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Distinct kinetics of human DNA ligases I, IIIalpha, IIIbeta, and IV reveal direct DNA sensing ability and differential physiological functions in DNA repair

Description: The three human LIG genes encode polypeptides that catalyze phosphodiester bond formation during DNA replication, recombination and repair. While numerous studies have identified protein partners of the human DNA ligases (hLigs), there has been little characterization of the catalytic properties of these enzymes. In this study, we developed and optimized a fluorescence-based DNA ligation assay to characterize the activities of purified hLigs. Although hLigI joins DNA nicks, it has no detectable activity on linear duplex DNA substrates with short, cohesive single-strand ends. By contrast, hLigIII{beta} and the hLigIII{alpha}/XRCC1 and hLigIV/XRCC4 complexes are active on both nicked and linear duplex DNA substrates. Surprisingly, hLigIV/XRCC4, which is a key component of the major non-homologous end joining (NHEJ) pathway, is significantly less active than hLigIII on a linear duplex DNA substrate. Notably, hLigIV/XRCC4 molecules only catalyze a single ligation event in the absence or presence of ATP. The failure to catalyze subsequent ligation events reflects a defect in the enzyme-adenylation step of the next ligation reaction and suggests that, unless there is an in vivo mechanism to reactivate DNA ligase IV/XRCC4 following phosphodiester bond formation, the cellular NHEJ capacity will be determined by the number of adenylated DNA ligaseIV/XRCC4 molecules.
Date: May 11, 2009
Creator: Chen, Xi; Ballin, Jeff D.; Della-Maria, Julie; Tsai, Miaw-Sheue; White, Elizabeth J.; Tomkinson, Alan E. et al.
Partner: UNT Libraries Government Documents Department

Inhibition of heregulin expression blocks tumorigenicity and metastasis of breast cancer

Description: The growth factor Heregulin (HRG) is expressed in 30% of breast cancer tumors. HRG induces tumorigenicity and metastasis of breast cancer cells. Our investigation into whether blockage of HRG reduces the aggressiveness of breast cancer cells demonstrated that transfection of MDA-MB-231 with an HRG antisense cDNA suppressed proliferation, tumorigenicity, and metastasis. Blockage of the aggressive phenotype is mediated possibly through inactivation of the erbB signaling pathways and a decrease in MMP-9 activity. Our study is the first to report that HRG is a key promoter of breast cancer progression and should be deemed as a potential target in developing therapies for the treatment of breast carcinomas.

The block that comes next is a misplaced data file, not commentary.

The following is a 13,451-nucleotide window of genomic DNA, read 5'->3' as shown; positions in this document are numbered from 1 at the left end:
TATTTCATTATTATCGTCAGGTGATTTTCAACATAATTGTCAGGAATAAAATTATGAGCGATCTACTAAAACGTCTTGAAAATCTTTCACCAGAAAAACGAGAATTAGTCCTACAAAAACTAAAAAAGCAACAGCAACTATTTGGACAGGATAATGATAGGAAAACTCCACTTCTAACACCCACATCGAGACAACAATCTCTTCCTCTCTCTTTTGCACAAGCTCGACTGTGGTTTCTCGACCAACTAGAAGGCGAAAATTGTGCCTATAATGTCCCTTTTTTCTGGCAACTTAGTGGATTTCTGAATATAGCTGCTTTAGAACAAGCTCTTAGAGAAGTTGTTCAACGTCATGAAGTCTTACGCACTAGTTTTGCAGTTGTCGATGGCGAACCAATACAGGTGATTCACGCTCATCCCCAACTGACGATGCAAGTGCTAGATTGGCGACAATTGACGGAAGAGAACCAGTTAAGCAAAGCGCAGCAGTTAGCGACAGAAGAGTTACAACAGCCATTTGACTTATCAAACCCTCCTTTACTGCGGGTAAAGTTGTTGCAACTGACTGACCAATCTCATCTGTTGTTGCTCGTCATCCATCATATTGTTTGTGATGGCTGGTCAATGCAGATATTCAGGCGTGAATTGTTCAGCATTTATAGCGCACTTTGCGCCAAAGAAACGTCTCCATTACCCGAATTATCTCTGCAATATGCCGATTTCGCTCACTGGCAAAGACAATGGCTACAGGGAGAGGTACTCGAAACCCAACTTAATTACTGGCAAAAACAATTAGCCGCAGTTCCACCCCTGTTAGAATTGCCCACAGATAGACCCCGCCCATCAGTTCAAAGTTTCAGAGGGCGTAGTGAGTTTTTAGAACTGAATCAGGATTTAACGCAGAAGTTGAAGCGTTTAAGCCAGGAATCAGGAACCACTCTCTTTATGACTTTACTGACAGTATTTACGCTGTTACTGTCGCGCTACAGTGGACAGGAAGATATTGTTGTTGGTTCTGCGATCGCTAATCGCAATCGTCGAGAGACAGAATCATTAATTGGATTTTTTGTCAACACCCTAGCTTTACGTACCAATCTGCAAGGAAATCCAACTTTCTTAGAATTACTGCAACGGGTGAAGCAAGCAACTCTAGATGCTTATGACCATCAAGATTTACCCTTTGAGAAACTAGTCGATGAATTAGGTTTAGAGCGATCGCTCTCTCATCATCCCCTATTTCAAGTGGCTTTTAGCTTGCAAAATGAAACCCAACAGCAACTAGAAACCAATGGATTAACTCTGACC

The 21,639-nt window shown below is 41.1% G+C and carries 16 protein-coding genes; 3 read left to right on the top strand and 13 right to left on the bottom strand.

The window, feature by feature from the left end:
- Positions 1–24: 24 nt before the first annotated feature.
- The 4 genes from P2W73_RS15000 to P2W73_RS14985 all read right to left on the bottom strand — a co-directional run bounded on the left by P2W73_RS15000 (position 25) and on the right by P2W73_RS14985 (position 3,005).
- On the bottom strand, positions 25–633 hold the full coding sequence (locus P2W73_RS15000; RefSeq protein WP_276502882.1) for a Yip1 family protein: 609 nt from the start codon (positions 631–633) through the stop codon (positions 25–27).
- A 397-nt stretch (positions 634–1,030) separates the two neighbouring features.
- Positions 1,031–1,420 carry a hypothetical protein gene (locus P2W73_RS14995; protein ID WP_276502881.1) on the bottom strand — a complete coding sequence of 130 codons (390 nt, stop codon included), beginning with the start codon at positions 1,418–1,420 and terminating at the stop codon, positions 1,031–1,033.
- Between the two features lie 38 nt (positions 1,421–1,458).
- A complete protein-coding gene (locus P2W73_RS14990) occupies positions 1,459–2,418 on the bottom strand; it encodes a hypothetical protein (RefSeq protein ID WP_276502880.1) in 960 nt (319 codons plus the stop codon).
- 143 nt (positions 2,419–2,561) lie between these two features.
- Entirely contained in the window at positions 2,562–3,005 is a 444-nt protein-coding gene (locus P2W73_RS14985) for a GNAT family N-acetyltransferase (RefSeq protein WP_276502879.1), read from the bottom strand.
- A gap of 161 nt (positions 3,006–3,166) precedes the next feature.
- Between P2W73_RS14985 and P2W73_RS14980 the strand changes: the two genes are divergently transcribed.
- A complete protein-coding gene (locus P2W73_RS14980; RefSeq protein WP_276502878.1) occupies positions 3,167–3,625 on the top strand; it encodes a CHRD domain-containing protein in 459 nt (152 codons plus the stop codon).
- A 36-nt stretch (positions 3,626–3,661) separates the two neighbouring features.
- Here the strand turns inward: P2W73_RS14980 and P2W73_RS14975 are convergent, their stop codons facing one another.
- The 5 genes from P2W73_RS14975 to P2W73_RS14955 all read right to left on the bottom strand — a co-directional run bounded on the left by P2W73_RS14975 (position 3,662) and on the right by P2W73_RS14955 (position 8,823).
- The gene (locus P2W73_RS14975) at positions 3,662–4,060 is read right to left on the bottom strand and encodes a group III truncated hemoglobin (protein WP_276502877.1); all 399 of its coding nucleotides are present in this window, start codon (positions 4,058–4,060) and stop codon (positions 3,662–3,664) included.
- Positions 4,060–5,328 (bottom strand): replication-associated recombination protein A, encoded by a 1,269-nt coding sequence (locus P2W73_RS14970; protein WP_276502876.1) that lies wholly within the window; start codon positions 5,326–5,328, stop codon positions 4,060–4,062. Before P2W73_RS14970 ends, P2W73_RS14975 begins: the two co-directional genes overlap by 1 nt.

Date: December 20, 2001
Creator: Tsai, Miaw-Sheue; Shamon-Taylor, Lisa A.; Mehmi, Inderjit; Tang, Careen K.; Cardillo, Marina & Lupu, Ruth
Partner: UNT Libraries Government Documents Department

The DNA repair endonuclease XPG interacts directly and functionally with the WRN helicase defective in Werner syndrome

Description: XPG is a structure-specific endonuclease required for nucleotide excision repair (NER). XPG incision defects result in the cancer-prone syndrome xeroderma pigmentosum, whereas truncating mutations of XPG cause the severe postnatal progeroid developmental disorder Cockayne syndrome. We show that XPG interacts directly with WRN protein, which is defective in the premature aging disorder Werner syndrome, and that the two proteins undergo similar sub-nuclear redistribution in S-phase and co-localize in nuclear foci. The co-localization was observed in mid- to late-S-phase, when WRN moves from nucleoli to nuclear foci that have been shown to contain protein markers of both stalled replication forks and telomeric proteins. We mapped the interaction between XPG and WRN to the C-terminal domains of each and show that interaction with the C-terminal domain of XPG strongly stimulates WRN helicase activity. WRN also possesses a competing DNA single-strand annealing activity that, combined with unwinding, has been shown to coordinate regression of model replication forks to form Holliday junction/chicken foot intermediate structures. We tested whether XPG stimulated WRN annealing activity and found that XPG itself has intrinsic strand annealing activity that requires the unstructured R- and C-terminal domains, but not the conserved catalytic core or endonuclease activity. Annealing by XPG is cooperative, rather than additive, with WRN annealing. Taken together, our results suggest a novel function for XPG in S-phase that is at least in part carried out coordinately with WRN, and which may contribute to the severity of the phenotypes that occur upon loss of XPG.
Date: April 20, 2011
Creator: Trego, Kelly S.; Chernikova, Sophia B.; Davalos, Albert R.; Perry, J. Jefferson P.; Finger, L. David; Ng, Cliff et al.
Partner: UNT Libraries Government Documents Department

Molecular Basis for Enhancement of the Meiotic DMCI Recombinase by RAD51AP1